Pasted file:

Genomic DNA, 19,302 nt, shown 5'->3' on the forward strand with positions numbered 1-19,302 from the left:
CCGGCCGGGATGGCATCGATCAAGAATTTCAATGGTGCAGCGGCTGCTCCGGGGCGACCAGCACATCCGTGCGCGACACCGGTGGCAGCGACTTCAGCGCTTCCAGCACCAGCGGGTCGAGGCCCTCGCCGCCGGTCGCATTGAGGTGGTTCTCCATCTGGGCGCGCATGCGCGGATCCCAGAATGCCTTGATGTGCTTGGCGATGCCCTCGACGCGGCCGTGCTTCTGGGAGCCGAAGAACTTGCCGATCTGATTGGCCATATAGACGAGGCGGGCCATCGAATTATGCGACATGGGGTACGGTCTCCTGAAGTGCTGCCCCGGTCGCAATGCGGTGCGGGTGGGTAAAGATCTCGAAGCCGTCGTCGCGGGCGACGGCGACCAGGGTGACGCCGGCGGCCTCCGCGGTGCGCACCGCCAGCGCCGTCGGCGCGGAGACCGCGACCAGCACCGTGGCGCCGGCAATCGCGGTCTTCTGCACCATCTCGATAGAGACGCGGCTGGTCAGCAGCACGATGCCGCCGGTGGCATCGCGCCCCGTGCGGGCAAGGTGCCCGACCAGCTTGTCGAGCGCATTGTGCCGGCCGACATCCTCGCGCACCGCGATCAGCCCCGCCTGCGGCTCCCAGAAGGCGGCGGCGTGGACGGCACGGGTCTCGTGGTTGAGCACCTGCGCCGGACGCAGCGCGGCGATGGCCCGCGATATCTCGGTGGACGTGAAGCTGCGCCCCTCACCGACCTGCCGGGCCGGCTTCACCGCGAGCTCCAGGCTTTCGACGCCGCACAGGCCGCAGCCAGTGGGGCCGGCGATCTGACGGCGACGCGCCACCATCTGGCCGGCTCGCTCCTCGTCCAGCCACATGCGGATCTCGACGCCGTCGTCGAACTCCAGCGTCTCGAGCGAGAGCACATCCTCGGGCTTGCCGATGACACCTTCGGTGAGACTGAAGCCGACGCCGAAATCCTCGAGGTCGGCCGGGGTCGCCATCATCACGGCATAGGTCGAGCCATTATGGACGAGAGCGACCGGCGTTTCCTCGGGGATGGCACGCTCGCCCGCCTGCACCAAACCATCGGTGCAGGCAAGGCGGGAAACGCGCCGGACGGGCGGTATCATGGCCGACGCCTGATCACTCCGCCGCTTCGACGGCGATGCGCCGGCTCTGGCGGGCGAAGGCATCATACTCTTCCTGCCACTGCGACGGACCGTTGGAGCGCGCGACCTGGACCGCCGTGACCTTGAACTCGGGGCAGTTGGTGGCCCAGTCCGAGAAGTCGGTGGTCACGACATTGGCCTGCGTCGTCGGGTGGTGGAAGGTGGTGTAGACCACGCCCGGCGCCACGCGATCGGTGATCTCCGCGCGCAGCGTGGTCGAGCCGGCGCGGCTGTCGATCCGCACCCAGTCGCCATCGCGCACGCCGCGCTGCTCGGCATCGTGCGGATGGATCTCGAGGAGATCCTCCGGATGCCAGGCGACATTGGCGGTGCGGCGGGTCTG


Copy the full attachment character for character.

Genomic DNA, 19,302 nt, shown 5'->3' on the forward strand with positions numbered 1-19,302 from the left:
CCGGCCGGGATGGCATCGATCAAGAATTTCAATGGTGCAGCGGCTGCTCCGGGGCGACCAGCACATCCGTGCGCGACACCGGTGGCAGCGACTTCAGCGCTTCCAGCACCAGCGGGTCGAGGCCCTCGCCGCCGGTCGCATTGAGGTGGTTCTCCATCTGGGCGCGCATGCGCGGATCCCAGAATGCCTTGATGTGCTTGGCGATGCCCTCGACGCGGCCGTGCTTCTGGGAGCCGAAGAACTTGCCGATCTGATTGGCCATATAGACGAGGCGGGCCATCGAATTATGCGACATGGGGTACGGTCTCCTGAAGTGCTGCCCCGGTCGCAATGCGGTGCGGGTGGGTAAAGATCTCGAAGCCGTCGTCGCGGGCGACGGCGACCAGGGTGACGCCGGCGGCCTCCGCGGTGCGCACCGCCAGCGCCGTCGGCGCGGAGACCGCGACCAGCACCGTGGCGCCGGCAATCGCGGTCTTCTGCACCATCTCGATAGAGACGCGGCTGGTCAGCAGCACGATGCCGCCGGTGGCATCGCGCCCCGTGCGGGCAAGGTGCCCGACCAGCTTGTCGAGCGCATTGTGCCGGCCGACATCCTCGCGCACCGCGATCAGCCCCGCCTGCGGCTCCCAGAAGGCGGCGGCGTGGACGGCACGGGTCTCGTGGTTGAGCACCTGCGCCGGACGCAGCGCGGCGATGGCCCGCGATATCTCGGTGGACGTGAAGCTGCGCCCCTCACCGACCTGCCGGGCCGGCTTCACCGCGAGCTCCAGGCTTTCGACGCCGCACAGGCCGCAGCCAGTGGGGCCGGCGATCTGACGGCGACGCGCCACCATCTGGCCGGCTCGCTCCTCGTCCAGCCACATGCGGATCTCGACGCCGTCGTCGAACTCCAGCGTCTCGAGCGAGAGCACATCCTCGGGCTTGCCGATGACACCTTCGGTGAGACTGAAGCCGACGCCGAAATCCTCGAGGTCGGCCGGGGTCGCCATCATCACGGCATAGGTCGAGCCATTATGGACGAGAGCGACCGGCGTTTCCTCGGGGATGGCACGCTCGCCCGCCTGCACCAAACCATCGGTGCAGGCAAGGCGGGAAACGCGCCGGACGGGCGGTATCATGGCCGACGCCTGATCACTCCGCCGCTTCGACGGCGATGCGCCGGCTCTGGCGGGCGAAGGCATCATACTCTTCCTGCCACTGCGACGGACCGTTGGAGCGCGCGACCTGGACCGCCGTGACCTTGAACTCGGGGCAGTTGGTGGCCCAGTCCGAGAAGTCGGTGGTCACGACATTGGCCTGCGTCGTCGGGTGGTGGAAGGTGGTGTAGACCACGCCCGGCGCCACGCGATCGGTGATCTCCGCGCGCAGCGTGGTCGAGCCGGCGCGGCTGTCGATCCGCACCCAGTCGCCATCGCGCACGCCGCGCTGCTCGGCATCGTGCGGATGGATCTCGAGGAGATCCTCCGGATGCCAGGCGACATTGGCGGTGCGGCGGGTCTG